DLC Insurance Contracts
Your insurance coverage is a contract between you and the insurance company. It is the patient’s responsibility to know her/his insurance benefits. Our team is not responsible for researching your plan benefits.
Dermatology & Laser Center of Chapel Hill (DLC) is an in-network provider with these contracted insurance plans:
- Blue Cross and Blue Shield of North Carolina (BCBS) plans
- We do not accept Blue Value or Blue Home
- Cigna Healthcare
- We do not accept Cigna Connect Individual and Family Plan (IFP)
- Medicare does not cover an annual skin check, but it will cover an evaluation and/or testing if you or your provider discover something that needs further evaluation.
- Medicare does not cover screening for skin cancer in asymptomatic people. https://www.medicare.gov/
- Sometimes Medicare is not the primary payer. Please inform us if this is the case.
- United Healthcare
- United Healthcare HMO requires a referral from your Primary Care Provider (PCP)
- United Health Care Medicare Advantage (which includes AARP)
If you have other insurance we do not accept, we will collect your payment at time of service.
If your insurance plan requires a prior authorization or a referral, please obtain this from your referring Primary Care Provider (PCP). You are responsible for obtaining your insurance prior authorizations. If the DLC provider orders a test or referral to another specialist, please allow 5 days for our clinical staff to process your referral.
HMO vs PPO
With a Health Maintenance Organization (HMO) plan, you pick one primary care provider. All your health care services go through that doctor. That means you will need a referral before you can see any other health care professional, except in an emergency. Visits to health care professionals outside of your network typically aren’t covered by your insurance.
For example, if you get a skin rash, you wouldn’t go straight to a dermatologist. You would first go to your primary care physician, who’d examine you. If your primary care provider can’t help you, he or she may refer you to a dermatologist. It’s the PCP responsibility to refer you to an in-network specialist.
Coordinating all your health care through your primary care provider means less paperwork and lower health care costs for everyone.
Preferred Provider Organization (PPO) plans give you flexibility. You don’t need a primary care physician. You can go to any health care professional you want without a referral – inside or outside of your network.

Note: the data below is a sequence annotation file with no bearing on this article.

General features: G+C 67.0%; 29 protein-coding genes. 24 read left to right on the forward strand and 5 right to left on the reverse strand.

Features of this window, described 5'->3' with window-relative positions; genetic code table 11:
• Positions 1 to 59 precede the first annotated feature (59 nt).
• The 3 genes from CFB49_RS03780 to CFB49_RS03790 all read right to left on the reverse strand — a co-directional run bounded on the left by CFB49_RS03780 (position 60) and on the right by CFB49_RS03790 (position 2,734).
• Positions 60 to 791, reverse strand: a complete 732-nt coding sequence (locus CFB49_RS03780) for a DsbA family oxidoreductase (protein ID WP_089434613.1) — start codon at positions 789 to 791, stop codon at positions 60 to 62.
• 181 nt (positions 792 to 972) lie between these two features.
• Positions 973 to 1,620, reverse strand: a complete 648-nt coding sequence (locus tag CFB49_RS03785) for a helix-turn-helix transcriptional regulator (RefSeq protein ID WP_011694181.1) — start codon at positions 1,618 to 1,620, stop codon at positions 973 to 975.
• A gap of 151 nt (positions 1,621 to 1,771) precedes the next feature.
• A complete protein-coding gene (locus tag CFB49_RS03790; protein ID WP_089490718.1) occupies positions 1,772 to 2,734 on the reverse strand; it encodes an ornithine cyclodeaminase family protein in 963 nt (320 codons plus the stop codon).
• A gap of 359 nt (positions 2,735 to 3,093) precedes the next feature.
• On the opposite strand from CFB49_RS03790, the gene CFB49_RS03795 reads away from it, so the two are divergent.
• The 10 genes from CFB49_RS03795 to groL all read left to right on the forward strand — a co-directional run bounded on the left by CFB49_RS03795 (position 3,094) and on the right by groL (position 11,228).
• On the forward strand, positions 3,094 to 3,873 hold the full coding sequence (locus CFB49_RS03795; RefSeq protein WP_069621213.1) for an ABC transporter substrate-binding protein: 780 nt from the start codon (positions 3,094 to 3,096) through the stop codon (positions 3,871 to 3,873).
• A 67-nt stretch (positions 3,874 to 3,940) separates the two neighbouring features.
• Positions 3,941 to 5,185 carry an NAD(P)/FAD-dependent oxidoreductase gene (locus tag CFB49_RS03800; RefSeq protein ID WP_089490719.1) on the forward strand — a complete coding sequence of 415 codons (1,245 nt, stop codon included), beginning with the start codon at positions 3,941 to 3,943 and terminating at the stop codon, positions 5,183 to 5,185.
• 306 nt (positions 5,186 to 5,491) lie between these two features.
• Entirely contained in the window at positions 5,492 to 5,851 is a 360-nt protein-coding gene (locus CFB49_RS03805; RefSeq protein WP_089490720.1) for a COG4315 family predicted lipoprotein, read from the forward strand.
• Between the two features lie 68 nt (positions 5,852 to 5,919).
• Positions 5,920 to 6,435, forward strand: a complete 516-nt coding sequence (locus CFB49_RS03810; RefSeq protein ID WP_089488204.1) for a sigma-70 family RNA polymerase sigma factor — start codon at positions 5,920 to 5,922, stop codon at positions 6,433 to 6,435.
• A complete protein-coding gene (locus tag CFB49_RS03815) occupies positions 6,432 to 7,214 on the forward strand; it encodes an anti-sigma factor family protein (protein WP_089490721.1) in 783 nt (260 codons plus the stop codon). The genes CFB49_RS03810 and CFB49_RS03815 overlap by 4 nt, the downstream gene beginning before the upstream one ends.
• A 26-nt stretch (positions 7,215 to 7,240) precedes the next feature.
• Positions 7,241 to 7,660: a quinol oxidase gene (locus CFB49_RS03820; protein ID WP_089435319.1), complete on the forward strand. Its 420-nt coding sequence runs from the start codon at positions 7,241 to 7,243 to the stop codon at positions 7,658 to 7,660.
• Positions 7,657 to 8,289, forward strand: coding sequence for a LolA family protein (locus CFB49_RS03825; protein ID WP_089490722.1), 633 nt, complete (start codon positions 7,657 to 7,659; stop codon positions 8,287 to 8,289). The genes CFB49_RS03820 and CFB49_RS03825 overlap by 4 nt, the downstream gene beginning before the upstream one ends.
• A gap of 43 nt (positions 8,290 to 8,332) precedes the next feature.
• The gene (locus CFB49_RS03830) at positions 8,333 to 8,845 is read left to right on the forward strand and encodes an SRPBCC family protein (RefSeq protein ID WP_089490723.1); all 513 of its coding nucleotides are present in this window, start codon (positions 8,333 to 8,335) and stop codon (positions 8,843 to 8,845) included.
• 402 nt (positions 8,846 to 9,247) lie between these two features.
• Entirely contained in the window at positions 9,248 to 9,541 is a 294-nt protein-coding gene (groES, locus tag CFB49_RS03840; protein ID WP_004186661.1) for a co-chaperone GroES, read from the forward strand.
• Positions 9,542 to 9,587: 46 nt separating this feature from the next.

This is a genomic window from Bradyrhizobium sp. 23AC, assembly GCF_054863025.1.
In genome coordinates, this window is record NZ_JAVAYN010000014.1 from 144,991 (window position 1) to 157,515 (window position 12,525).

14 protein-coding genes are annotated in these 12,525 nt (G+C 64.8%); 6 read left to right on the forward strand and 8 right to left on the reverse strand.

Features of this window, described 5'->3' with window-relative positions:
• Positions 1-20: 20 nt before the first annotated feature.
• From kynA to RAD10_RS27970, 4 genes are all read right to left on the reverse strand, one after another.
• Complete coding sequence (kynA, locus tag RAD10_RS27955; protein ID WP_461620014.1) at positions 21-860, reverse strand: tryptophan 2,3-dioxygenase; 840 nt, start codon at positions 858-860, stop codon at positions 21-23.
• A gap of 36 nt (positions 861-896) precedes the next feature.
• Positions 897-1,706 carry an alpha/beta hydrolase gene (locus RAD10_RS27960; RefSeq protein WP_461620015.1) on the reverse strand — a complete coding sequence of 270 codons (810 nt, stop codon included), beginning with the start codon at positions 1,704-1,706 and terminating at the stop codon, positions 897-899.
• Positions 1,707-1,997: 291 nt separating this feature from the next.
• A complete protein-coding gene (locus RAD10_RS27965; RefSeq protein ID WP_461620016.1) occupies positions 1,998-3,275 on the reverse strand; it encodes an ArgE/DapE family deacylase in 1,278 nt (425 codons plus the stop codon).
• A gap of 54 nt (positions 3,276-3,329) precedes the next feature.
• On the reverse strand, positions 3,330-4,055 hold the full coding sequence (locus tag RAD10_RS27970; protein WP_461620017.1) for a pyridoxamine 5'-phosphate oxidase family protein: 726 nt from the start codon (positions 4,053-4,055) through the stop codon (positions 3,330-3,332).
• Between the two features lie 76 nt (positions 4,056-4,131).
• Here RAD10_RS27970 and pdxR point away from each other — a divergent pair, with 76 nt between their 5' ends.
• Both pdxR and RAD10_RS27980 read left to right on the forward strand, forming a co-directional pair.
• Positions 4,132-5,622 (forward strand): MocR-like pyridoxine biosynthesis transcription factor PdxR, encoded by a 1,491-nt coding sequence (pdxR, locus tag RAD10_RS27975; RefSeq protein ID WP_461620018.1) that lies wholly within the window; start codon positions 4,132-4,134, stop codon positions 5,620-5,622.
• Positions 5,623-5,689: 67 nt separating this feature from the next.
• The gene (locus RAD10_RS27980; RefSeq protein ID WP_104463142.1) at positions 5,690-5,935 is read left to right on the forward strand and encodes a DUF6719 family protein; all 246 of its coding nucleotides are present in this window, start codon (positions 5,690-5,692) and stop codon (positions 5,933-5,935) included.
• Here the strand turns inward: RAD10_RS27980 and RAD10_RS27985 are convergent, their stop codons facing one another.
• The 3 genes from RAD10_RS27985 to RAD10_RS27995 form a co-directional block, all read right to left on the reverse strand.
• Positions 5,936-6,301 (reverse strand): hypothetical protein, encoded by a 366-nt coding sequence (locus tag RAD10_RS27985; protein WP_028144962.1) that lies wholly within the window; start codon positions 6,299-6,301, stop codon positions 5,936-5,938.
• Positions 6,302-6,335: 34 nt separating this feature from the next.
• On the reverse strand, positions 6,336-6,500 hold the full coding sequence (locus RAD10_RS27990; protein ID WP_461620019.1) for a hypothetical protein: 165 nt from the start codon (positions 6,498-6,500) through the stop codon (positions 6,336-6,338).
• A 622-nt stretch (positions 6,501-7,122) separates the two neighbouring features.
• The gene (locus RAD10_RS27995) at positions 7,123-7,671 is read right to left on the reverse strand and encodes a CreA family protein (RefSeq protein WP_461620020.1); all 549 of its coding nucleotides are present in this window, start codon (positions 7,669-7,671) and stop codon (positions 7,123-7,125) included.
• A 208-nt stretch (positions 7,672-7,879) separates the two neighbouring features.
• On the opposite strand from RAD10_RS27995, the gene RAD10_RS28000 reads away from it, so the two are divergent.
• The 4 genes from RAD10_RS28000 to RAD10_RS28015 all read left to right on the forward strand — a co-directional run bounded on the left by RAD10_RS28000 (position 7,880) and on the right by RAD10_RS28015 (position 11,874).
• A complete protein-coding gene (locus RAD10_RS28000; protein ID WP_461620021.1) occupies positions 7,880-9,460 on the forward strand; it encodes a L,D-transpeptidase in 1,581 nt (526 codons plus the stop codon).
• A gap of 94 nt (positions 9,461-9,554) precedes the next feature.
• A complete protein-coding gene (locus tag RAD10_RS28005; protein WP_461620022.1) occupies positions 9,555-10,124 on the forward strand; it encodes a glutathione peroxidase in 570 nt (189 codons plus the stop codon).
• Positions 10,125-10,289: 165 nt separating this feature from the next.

However, staying inside your network means smaller copays and full coverage. If you choose to go outside your network, you’ll have higher out-of-pocket costs, and not all services may be covered.
How do deductibles, coinsurance and copays work?
A deductible is the amount you pay out of pocket for health care services before your health insurance begins to pay.
How it works: If your plan’s deductible is $1,500, you’ll pay 100 percent of eligible health care expenses until the bills total $1,500. This is “meeting your deductible.” After your deductible is met, you share the cost with your plan by paying coinsurance.
Coinsurance is your share of the costs of a health care service. It’s usually figured as a percentage of the amount the insurance company allows to be charged for services. You start paying coinsurance after you’ve paid your plan’s deductible.
How it works: You’ve paid $1,500 in health care expenses and met your deductible. When you go to the physician’s office, instead of paying all costs, you and your plan share the cost. For example, your plan pays 70 percent. The 30 percent you pay is your coinsurance.
A copay is a fixed amount you pay for a health care service, collected when services are rendered. The amount can vary by the type of service.
How it works: Your insurance plan determines what your copay is for different types of services. You may have a copay before you’ve finished paying toward your deductible. You may also have a copay after you pay your deductible, and when you owe coinsurance.
Good Faith Estimate (GFE)
An estimate from a health care provider or facility for the expected costs of items or services. If you’re uninsured or not using your insurance, the provider or facility generally must give you a GFE before you get a health care service if you ask for one or if you schedule an appointment at least 3 days before you get a health care service. In certain circumstances, a provider that isn’t in your plan’s network must also give you a GFE if it wishes to charge you more than your plan’s in-network cost sharing amount.
Please contact your Insurance carrier directly for individual health care plan coverage benefits, limitations and questions.
If you have any questions about insurance or your bill, please contact DLC: